June 2009

SB 375 Targets Still Evolving - Cities and Counties Stay Tuned

June 4, 2009, by Meyers Nave

SB 375 requires that the California Air Resource Board (CARB) set regional greenhouse gas targets by September 30, 2010. Currently, CARB’s target is a five million metric tons reduction for transportation related planning programs, but this is subject to change. CARB created the Regional Targets Advisory Committee (RTAC), which is currently considering methodologies and factors that should be taken into account when setting CARB's greenhouse gas emission targets. The RTAC has held seven meetings since February. In its previous meetings, the RTAC focused on whether greenhouse gas emission targets should be set regionally or per capita and how the targets will account for inter-regional travel. Today, the RTAC meeting focused on regional data regarding factors that affect regional greenhouse gas emissions (such as distance between jobs and residential development and the percent increase in developed land).

The fact that RTAC is slowly moving through the long target setting process means that cities and counties will need to use their best judgment in regulating greenhouse gas emissions in the interim. Although SB 375 does not trump local land use laws, it is still an important law for localities to follow because it links regional plans to transportation funding and housing elements. Cities should stay tuned to the RTAC's final conclusions, especially those localities amending their general plans in the upcoming couple of years. Until RTAC issues its conclusions, certain greenhouse gas emissions regulations, such as the inventorying of greenhouse gases, are certain; others, such as “feasible mitigation measures,” remain somewhat ambiguous.

For handouts and agendas for each of the RTAC’s meetings, click here.

California Supreme Court Upholds Existing Standards for Public Expenditures on Local Ballot Measures

June 5, 2009, by Meyers Nave

The Supreme Court's recent decision in Vargas v. City of Salinas reaffirms the Court's holding in Stanson v. Mott (1976) 17 Cal.3d 206, and maintains existing limitations on the expenditure of public funds for materials and activities related to ballot measures. Although the Court rejected the adoption of a proposed bright-line test that would have permitted public expenditures for all communications that were not express advocacy, it provided some useful new general guidance beyond that in Stanson. It also provided helpful specific examples both of acceptable publicly funded communications--by approving the specific expenditures by the City of Salinas at issue in the lawsuit--and of unacceptable communications --by expressly disapproving communications from other cases and from a recent California election. Read more.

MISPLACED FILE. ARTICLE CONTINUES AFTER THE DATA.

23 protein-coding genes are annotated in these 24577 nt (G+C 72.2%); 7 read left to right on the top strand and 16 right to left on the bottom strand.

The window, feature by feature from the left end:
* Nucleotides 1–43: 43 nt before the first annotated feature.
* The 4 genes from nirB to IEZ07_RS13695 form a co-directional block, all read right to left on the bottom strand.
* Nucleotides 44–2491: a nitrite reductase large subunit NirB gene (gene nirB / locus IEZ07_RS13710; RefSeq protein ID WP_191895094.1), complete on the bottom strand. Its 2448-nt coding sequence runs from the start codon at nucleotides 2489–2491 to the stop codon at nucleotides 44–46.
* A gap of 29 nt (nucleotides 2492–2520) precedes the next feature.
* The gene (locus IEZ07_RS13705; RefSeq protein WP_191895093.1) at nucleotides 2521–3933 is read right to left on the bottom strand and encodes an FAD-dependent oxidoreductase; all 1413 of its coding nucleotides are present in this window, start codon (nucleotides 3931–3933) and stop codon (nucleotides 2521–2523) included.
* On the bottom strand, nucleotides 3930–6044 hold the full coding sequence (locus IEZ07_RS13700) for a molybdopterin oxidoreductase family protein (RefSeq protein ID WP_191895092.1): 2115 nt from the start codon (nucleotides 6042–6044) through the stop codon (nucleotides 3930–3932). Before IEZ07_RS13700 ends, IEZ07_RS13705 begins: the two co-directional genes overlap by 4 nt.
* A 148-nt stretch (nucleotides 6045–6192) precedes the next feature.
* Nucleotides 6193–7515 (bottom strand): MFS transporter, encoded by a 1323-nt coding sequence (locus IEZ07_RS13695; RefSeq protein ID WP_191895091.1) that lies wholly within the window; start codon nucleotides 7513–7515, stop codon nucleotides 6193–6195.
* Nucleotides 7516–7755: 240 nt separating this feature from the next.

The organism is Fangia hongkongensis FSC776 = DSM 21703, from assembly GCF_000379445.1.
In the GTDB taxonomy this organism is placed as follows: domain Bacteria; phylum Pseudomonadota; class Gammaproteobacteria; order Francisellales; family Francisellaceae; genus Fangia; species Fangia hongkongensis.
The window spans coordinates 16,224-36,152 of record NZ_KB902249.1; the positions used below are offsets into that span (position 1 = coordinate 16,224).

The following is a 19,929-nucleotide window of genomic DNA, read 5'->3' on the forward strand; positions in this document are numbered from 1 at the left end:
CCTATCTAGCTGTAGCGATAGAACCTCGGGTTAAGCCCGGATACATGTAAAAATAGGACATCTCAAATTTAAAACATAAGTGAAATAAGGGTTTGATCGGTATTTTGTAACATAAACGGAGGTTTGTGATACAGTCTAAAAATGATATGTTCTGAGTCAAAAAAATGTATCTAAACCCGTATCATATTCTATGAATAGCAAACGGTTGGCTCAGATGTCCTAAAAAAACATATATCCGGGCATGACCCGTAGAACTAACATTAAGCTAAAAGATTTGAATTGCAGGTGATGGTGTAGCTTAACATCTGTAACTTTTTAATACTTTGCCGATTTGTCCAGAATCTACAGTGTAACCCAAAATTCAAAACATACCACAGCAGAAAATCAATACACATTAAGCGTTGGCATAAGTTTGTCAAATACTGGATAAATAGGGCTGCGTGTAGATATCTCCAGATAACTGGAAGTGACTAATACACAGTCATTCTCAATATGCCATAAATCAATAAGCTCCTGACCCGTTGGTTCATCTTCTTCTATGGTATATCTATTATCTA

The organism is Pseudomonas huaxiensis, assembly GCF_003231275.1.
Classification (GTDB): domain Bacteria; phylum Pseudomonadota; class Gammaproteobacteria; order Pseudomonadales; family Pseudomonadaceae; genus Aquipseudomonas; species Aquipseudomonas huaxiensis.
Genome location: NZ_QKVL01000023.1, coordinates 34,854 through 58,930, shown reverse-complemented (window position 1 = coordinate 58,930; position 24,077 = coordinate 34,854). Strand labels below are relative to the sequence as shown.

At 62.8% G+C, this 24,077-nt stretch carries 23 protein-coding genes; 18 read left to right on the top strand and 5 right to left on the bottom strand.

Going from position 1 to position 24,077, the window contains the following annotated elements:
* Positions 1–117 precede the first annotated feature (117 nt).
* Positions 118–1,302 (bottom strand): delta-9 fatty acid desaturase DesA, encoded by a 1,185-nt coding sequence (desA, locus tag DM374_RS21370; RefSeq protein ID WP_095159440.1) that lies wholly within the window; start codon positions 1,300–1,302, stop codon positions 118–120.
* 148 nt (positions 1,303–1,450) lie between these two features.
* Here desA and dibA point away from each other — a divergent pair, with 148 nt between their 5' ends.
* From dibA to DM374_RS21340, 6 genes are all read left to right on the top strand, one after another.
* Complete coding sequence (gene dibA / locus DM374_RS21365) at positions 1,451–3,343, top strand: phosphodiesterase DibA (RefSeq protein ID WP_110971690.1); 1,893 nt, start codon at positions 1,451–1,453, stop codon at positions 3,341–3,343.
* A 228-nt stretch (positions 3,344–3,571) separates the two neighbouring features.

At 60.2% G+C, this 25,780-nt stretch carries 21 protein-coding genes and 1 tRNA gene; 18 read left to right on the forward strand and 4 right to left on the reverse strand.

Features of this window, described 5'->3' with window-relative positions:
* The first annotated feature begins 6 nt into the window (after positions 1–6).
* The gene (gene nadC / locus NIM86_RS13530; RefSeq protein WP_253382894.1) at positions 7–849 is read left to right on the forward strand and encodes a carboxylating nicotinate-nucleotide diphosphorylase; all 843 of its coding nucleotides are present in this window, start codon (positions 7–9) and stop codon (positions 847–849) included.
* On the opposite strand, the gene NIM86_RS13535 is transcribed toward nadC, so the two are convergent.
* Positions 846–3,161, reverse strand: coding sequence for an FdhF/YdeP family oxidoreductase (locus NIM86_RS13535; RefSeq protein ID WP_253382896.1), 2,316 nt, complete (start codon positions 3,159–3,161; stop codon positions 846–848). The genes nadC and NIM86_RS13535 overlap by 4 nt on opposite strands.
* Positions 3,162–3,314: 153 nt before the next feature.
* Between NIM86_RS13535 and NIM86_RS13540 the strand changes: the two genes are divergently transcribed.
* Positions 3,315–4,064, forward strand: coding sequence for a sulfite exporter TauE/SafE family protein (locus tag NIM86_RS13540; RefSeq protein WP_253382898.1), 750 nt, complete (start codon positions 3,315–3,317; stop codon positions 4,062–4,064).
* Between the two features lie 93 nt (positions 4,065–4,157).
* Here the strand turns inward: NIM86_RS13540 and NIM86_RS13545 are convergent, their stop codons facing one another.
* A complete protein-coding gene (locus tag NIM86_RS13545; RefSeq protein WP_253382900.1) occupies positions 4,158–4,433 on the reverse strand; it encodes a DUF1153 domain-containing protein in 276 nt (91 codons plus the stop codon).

UC Davis Settles Gender Bias Lawsuit

June 17, 2009, by Jesse Lad

The San Francisco Chronicle has reported that UC Davis recently settled a gender bias lawsuit filed by three current and former female athletes. According to the article, the settlement agreement -- which needs to be approved by a Federal Court Judge -- will require the University to reach specific proportions of male and female athletes by the 2019-2020 school year. To read more about the lawsuit and settlement terms click here.

Month-to-Month Tenant Entitled to Claim Loss of Business Goodwill

June 26, 2009, by Meyers Nave